Media releases

Issued: 29 July 2021

Last modified: 29 July 2021

As tax time approaches, the Tax Practitioners Board (TPB) is warning of the risks of placing your trust in someone who is not a registered tax agent.

In the latest research conducted by the TPB, public trust in tax agents is high. 88% of taxpayers express a high level of trust in their tax agent, with over half of those rating their experience as excellent.

This year, the TPB is recommending taxpayers use their handy guide to take the guess work out of tax time this year.

A current case which is before the Federal Court of Australia, highlights the dangers of dealing with an unregistered preparer.

Nathan Williams, from South Australia, had his tax agent registration terminated at the end of 2018 by the TPB, due to serious misconduct. The TPB’s investigation revealed that Mr Williams had received tax refunds from numerous clients but had transferred the funds to a personal bank account. Chartered Accountants Australia & New Zealand made similar adverse findings against Mr Williams.

Recently, following information provided by the ATO, the TPB commenced proceedings in the Federal Court of Australia against Mr Williams, alleging that, despite no longer being a registered tax agent, he had continued to operate using his clients’ myGov accounts.

Mr Williams would ask his clients for their myGov password and access code before accessing their account to lodge their tax return. On Friday 18 June 2021, the Court issued an interim injunction in the proceedings, preventing Mr Williams from lodging any further tax returns and facing the risk of imprisonment if he breaches the terms of this order.

Ian Klug AM, Chair of the TPB, commented ‘We know that taxpayers place a lot of trust in tax agents, but we’d warn people to remember the adage that sugar and salt can look the same. Just because someone offers to deliver a large tax refund or has been recommended to you by a friend or colleague doesn’t mean that the person will deliver a competent and legal service.’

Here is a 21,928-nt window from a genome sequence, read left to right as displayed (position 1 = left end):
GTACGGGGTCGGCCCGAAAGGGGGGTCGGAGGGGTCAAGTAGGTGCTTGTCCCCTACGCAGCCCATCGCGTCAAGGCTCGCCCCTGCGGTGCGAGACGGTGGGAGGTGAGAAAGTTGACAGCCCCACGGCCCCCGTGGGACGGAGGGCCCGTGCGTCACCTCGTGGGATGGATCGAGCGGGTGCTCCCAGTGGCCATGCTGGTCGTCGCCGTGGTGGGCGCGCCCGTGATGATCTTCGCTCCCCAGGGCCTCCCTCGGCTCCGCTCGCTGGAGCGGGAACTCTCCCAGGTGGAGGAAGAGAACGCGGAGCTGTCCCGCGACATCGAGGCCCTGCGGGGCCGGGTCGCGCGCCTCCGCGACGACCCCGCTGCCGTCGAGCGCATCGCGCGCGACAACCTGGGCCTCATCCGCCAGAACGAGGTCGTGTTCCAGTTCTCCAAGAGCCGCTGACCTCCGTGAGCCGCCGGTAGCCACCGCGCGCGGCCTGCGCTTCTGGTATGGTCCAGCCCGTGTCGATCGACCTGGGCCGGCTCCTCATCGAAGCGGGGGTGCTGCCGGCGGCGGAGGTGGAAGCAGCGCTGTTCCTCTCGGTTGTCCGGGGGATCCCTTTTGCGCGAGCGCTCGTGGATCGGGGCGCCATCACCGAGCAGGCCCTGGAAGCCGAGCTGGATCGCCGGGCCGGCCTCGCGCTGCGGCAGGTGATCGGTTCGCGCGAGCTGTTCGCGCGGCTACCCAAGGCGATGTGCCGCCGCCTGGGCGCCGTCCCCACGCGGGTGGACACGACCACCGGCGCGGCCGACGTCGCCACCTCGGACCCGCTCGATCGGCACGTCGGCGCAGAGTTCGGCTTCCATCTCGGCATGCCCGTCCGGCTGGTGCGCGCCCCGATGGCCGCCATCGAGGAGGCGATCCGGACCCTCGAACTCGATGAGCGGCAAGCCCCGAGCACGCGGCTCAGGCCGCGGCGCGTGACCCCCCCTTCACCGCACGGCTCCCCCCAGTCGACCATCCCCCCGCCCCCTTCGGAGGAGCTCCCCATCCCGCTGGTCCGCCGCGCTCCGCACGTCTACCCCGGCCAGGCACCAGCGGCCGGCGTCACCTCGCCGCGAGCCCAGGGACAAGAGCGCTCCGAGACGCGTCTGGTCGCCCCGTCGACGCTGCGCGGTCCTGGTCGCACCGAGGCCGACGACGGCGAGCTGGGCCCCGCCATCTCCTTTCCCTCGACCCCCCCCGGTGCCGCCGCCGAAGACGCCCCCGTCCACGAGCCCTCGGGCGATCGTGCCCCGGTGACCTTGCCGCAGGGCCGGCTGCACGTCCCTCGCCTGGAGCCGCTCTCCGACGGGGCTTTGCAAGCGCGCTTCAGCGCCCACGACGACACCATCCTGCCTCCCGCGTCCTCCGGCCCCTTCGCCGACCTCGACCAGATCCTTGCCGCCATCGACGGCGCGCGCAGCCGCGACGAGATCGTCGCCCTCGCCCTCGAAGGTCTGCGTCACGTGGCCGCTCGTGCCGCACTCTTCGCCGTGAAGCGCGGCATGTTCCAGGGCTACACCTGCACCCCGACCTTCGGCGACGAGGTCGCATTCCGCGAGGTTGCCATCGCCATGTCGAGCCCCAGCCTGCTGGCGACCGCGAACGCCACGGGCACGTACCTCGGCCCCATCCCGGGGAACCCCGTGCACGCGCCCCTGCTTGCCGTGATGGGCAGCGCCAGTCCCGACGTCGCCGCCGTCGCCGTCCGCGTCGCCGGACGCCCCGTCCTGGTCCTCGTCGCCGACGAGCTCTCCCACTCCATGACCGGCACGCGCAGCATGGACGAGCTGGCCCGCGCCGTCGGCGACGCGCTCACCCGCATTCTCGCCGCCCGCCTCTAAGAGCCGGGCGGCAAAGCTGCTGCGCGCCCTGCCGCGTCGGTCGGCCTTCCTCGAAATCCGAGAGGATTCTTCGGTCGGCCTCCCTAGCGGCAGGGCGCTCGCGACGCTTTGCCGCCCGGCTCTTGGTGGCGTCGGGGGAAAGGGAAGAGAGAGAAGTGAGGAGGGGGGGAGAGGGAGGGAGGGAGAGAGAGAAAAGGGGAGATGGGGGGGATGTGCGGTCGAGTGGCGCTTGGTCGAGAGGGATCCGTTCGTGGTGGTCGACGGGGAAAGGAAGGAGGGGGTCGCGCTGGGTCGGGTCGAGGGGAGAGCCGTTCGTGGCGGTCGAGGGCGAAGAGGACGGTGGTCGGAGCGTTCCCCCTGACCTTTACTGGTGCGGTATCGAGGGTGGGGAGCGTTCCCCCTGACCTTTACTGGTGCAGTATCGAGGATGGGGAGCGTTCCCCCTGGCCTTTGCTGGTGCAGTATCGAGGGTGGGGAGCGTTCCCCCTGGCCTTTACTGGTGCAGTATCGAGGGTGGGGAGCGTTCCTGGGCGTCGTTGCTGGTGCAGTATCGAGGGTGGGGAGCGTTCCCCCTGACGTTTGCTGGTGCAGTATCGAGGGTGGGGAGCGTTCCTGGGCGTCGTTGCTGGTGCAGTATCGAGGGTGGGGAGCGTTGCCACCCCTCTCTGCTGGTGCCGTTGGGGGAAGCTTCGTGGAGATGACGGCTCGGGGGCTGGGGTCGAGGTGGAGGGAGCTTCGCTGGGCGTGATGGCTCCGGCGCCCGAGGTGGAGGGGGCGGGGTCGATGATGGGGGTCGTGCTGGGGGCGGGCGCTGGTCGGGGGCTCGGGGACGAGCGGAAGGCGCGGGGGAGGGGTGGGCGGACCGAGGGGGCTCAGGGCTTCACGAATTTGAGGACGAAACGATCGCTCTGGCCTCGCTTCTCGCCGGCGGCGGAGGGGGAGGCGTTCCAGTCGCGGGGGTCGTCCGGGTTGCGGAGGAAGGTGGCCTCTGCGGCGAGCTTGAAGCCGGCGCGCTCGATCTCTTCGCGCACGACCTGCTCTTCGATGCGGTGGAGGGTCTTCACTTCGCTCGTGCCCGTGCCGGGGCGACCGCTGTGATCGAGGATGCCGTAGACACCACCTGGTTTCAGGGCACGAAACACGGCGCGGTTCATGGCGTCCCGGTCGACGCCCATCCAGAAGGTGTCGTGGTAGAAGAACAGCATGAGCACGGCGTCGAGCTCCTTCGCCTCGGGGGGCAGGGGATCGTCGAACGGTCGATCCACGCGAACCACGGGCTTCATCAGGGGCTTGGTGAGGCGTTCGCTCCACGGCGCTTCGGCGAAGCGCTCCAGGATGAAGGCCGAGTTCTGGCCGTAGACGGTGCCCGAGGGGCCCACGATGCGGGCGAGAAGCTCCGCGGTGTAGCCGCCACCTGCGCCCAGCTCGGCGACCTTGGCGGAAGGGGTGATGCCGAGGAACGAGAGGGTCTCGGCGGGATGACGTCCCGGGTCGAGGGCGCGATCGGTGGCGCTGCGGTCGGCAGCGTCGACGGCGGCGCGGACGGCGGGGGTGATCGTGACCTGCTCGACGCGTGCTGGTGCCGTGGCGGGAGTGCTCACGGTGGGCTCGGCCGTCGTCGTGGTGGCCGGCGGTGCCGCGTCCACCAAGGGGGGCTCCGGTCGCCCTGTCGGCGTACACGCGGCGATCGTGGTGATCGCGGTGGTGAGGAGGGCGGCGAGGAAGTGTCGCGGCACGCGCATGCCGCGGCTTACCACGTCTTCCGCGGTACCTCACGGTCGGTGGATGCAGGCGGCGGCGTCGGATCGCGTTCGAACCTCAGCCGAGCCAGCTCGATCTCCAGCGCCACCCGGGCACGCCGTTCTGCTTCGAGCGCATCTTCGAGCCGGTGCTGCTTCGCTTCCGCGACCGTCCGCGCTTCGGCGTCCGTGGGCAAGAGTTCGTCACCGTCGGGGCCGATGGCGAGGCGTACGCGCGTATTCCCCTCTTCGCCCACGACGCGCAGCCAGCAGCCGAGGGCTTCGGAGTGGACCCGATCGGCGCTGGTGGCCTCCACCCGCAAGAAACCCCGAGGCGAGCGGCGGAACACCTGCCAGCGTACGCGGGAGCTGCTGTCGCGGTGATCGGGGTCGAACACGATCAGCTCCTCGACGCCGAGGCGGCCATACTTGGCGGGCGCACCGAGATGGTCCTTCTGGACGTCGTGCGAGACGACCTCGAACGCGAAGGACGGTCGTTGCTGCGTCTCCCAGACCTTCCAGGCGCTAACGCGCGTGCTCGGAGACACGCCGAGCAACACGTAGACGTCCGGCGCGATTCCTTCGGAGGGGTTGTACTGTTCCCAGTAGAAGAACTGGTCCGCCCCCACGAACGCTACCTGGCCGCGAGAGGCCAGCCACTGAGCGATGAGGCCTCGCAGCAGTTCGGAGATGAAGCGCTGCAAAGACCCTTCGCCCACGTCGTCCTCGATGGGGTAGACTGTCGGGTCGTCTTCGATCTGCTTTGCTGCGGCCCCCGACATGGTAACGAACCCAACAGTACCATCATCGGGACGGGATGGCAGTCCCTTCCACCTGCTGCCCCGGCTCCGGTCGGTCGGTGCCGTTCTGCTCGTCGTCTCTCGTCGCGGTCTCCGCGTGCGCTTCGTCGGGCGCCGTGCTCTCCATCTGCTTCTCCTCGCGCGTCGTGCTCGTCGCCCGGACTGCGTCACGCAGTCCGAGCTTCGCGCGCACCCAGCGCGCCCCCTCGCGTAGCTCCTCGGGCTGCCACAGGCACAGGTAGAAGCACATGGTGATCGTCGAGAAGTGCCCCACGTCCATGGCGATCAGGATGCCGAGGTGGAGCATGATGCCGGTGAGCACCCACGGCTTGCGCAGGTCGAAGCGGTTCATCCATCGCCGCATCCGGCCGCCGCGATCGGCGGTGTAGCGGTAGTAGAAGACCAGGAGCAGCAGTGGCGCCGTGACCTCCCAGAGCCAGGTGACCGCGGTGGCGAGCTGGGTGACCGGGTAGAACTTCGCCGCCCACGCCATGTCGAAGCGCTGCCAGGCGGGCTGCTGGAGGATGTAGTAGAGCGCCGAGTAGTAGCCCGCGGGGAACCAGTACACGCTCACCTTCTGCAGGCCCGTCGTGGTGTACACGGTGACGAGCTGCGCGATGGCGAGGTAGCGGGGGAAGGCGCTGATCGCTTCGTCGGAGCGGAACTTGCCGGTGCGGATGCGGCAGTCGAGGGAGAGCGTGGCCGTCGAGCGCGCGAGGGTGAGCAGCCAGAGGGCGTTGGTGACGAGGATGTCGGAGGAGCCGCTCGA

‘The case of Nathan Williams highlights the issue that dealing with an unregistered preparer this tax time can cost you thousands of dollars in bills and penalties and can put your personal and financial information at risk. If anyone asks for your myGov details it should raise an immediate red-flag’.

‘The TPB urges taxpayers not to share their personal myGov password with anyone, and if they plan to use a tax agent, to make sure they are registered with the TPB.'

Three tips from the TPB this tax time

  1. Check your tax practitioner is registered on the public register at

  2. Never share your myGov password with anyone - doing so puts your personal information at risk. You should not be charged by anyone to lodge or prepare your tax return through your myGov account.

  3. Refer to the TPB’s useful guide to take the guess work out of tax time.

About the Tax Practitioners Board

The Tax Practitioners Board regulates tax practitioners in order to protect consumers. The TPB aims to assure the community that tax practitioners meet appropriate standards of professional and ethical conduct. Follow us on Twitter_@TPB_gov_auLinkedIn and Facebook.